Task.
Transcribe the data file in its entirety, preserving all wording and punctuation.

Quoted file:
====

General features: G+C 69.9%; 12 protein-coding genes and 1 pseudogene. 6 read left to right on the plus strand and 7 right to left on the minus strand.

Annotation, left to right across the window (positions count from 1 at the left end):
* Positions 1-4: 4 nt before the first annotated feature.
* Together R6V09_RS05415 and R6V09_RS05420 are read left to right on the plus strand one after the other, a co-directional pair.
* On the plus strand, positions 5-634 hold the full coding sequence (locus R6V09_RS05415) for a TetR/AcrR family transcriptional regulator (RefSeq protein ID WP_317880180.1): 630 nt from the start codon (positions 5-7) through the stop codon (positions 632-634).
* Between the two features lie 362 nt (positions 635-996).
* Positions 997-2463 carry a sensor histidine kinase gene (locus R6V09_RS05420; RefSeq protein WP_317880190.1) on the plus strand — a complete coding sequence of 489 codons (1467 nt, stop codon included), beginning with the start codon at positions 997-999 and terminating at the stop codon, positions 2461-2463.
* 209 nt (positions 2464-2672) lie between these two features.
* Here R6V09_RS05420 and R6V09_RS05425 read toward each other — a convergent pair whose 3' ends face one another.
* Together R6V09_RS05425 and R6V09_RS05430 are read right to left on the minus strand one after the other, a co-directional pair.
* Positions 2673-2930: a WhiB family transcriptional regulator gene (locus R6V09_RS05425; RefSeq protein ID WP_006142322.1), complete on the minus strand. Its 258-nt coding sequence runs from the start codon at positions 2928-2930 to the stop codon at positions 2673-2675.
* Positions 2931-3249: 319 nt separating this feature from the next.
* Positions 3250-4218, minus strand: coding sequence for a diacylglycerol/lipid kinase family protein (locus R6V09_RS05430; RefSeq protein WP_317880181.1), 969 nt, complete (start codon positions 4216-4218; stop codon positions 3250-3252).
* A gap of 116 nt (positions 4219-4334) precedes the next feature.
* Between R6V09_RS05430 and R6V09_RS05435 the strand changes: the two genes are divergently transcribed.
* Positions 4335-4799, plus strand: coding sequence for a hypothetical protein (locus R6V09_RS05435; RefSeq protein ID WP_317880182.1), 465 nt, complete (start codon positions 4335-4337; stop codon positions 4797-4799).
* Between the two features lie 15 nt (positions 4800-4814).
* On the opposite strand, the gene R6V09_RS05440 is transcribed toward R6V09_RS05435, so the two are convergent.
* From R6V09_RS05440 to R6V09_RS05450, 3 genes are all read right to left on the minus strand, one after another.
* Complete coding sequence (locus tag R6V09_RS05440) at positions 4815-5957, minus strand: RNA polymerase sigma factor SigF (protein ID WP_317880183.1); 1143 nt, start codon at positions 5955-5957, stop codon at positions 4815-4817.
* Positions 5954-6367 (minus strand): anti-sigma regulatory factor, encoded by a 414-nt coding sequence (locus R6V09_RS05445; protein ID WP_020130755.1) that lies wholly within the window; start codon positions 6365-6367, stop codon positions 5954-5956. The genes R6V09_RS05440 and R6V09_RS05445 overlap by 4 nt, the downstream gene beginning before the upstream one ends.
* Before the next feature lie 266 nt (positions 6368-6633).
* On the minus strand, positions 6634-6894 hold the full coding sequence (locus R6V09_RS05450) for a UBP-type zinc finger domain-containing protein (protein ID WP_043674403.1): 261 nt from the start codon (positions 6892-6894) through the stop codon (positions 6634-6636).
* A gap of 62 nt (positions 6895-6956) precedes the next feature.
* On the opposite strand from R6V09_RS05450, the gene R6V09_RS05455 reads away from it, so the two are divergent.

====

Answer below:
General features: G+C 69.9%; 12 protein-coding genes and 1 pseudogene. 6 read left to right on the plus strand and 7 right to left on the minus strand.

Annotation, left to right across the window (positions count from 1 at the left end):
* Positions 1-4: 4 nt before the first annotated feature.
* Together R6V09_RS05415 and R6V09_RS05420 are read left to right on the plus strand one after the other, a co-directional pair.
* On the plus strand, positions 5-634 hold the full coding sequence (locus R6V09_RS05415) for a TetR/AcrR family transcriptional regulator (RefSeq protein ID WP_317880180.1): 630 nt from the start codon (positions 5-7) through the stop codon (positions 632-634).
* Between the two features lie 362 nt (positions 635-996).
* Positions 997-2463 carry a sensor histidine kinase gene (locus R6V09_RS05420; RefSeq protein WP_317880190.1) on the plus strand — a complete coding sequence of 489 codons (1467 nt, stop codon included), beginning with the start codon at positions 997-999 and terminating at the stop codon, positions 2461-2463.
* 209 nt (positions 2464-2672) lie between these two features.
* Here R6V09_RS05420 and R6V09_RS05425 read toward each other — a convergent pair whose 3' ends face one another.
* Together R6V09_RS05425 and R6V09_RS05430 are read right to left on the minus strand one after the other, a co-directional pair.
* Positions 2673-2930: a WhiB family transcriptional regulator gene (locus R6V09_RS05425; RefSeq protein ID WP_006142322.1), complete on the minus strand. Its 258-nt coding sequence runs from the start codon at positions 2928-2930 to the stop codon at positions 2673-2675.
* Positions 2931-3249: 319 nt separating this feature from the next.
* Positions 3250-4218, minus strand: coding sequence for a diacylglycerol/lipid kinase family protein (locus R6V09_RS05430; RefSeq protein WP_317880181.1), 969 nt, complete (start codon positions 4216-4218; stop codon positions 3250-3252).
* A gap of 116 nt (positions 4219-4334) precedes the next feature.
* Between R6V09_RS05430 and R6V09_RS05435 the strand changes: the two genes are divergently transcribed.
* Positions 4335-4799, plus strand: coding sequence for a hypothetical protein (locus R6V09_RS05435; RefSeq protein ID WP_317880182.1), 465 nt, complete (start codon positions 4335-4337; stop codon positions 4797-4799).
* Between the two features lie 15 nt (positions 4800-4814).
* On the opposite strand, the gene R6V09_RS05440 is transcribed toward R6V09_RS05435, so the two are convergent.
* From R6V09_RS05440 to R6V09_RS05450, 3 genes are all read right to left on the minus strand, one after another.
* Complete coding sequence (locus tag R6V09_RS05440) at positions 4815-5957, minus strand: RNA polymerase sigma factor SigF (protein ID WP_317880183.1); 1143 nt, start codon at positions 5955-5957, stop codon at positions 4815-4817.
* Positions 5954-6367 (minus strand): anti-sigma regulatory factor, encoded by a 414-nt coding sequence (locus R6V09_RS05445; protein ID WP_020130755.1) that lies wholly within the window; start codon positions 6365-6367, stop codon positions 5954-5956. The genes R6V09_RS05440 and R6V09_RS05445 overlap by 4 nt, the downstream gene beginning before the upstream one ends.
* Before the next feature lie 266 nt (positions 6368-6633).
* On the minus strand, positions 6634-6894 hold the full coding sequence (locus R6V09_RS05450) for a UBP-type zinc finger domain-containing protein (protein ID WP_043674403.1): 261 nt from the start codon (positions 6892-6894) through the stop codon (positions 6634-6636).
* A gap of 62 nt (positions 6895-6956) precedes the next feature.
* On the opposite strand from R6V09_RS05450, the gene R6V09_RS05455 reads away from it, so the two are divergent.